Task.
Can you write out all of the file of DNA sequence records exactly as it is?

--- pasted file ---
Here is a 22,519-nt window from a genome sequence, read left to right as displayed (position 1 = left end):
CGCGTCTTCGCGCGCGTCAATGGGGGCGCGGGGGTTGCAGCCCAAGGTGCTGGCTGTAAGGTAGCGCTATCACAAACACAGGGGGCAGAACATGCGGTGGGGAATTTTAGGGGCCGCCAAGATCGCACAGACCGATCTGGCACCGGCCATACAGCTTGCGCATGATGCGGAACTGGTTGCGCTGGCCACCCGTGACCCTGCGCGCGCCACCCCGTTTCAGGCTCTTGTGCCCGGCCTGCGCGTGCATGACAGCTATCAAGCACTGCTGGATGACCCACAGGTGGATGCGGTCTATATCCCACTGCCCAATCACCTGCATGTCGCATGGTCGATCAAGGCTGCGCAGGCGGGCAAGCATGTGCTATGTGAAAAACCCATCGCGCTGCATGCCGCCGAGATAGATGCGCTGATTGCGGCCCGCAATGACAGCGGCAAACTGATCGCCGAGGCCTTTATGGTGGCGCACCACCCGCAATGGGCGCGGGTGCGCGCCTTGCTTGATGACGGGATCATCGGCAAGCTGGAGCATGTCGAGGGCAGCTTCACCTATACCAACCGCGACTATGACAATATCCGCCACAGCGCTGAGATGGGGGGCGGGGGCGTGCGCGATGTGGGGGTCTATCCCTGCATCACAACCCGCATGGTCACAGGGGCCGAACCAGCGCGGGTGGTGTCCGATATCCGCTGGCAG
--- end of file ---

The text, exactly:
Here is a 22,519-nt window from a genome sequence, read left to right as displayed (position 1 = left end):
CGCGTCTTCGCGCGCGTCAATGGGGGCGCGGGGGTTGCAGCCCAAGGTGCTGGCTGTAAGGTAGCGCTATCACAAACACAGGGGGCAGAACATGCGGTGGGGAATTTTAGGGGCCGCCAAGATCGCACAGACCGATCTGGCACCGGCCATACAGCTTGCGCATGATGCGGAACTGGTTGCGCTGGCCACCCGTGACCCTGCGCGCGCCACCCCGTTTCAGGCTCTTGTGCCCGGCCTGCGCGTGCATGACAGCTATCAAGCACTGCTGGATGACCCACAGGTGGATGCGGTCTATATCCCACTGCCCAATCACCTGCATGTCGCATGGTCGATCAAGGCTGCGCAGGCGGGCAAGCATGTGCTATGTGAAAAACCCATCGCGCTGCATGCCGCCGAGATAGATGCGCTGATTGCGGCCCGCAATGACAGCGGCAAACTGATCGCCGAGGCCTTTATGGTGGCGCACCACCCGCAATGGGCGCGGGTGCGCGCCTTGCTTGATGACGGGATCATCGGCAAGCTGGAGCATGTCGAGGGCAGCTTCACCTATACCAACCGCGACTATGACAATATCCGCCACAGCGCTGAGATGGGGGGCGGGGGCGTGCGCGATGTGGGGGTCTATCCCTGCATCACAACCCGCATGGTCACAGGGGCCGAACCAGCGCGGGTGGTGTCCGATATCCGCTGGCAG